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Hedonic Consumption: Emerging Concepts, Methods and Propositions
Elizabeth C. Hirschman and Morris B. Holbrook
Journal of Marketing
Vol. 46, No. 3 (Summer, 1982), pp. 92-101
Published by: American Marketing Association
Stable URL: http://www.jstor.org/stable/1251707
Page Count: 10
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This paper defines hedonic consumption as those facets of consumer behavior that relate to the multisensory, fantasy and emotive aspects of product usage experience. After delineating these concepts, their theoretical antecedents are traced, followed by a discussion of differences between the traditional and hedonic views, methodological implications of the latter approach, and behavioral propositions in four substantive areas relevant to hedonic consumption-mental constructs, product classes, product usage and individual differences. Conclusions concern the usefulness of the hedonic perspective in supplementing and extending marketing research on consumer behavior.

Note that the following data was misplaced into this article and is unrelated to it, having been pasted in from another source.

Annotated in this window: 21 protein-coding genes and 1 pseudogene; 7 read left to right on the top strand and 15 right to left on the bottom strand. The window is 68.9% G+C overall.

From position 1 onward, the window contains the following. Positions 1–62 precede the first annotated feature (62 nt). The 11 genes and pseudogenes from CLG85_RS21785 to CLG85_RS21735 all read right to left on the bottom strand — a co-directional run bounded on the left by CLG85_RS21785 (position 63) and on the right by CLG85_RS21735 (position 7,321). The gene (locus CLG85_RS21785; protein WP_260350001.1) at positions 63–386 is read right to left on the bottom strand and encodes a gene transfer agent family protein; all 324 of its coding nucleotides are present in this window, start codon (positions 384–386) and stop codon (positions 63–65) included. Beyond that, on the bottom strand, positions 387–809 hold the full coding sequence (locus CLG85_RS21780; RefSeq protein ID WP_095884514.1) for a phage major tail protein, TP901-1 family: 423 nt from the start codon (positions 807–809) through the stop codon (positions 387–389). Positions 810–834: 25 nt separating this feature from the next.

Journal of Marketing © 1982 American Marketing Association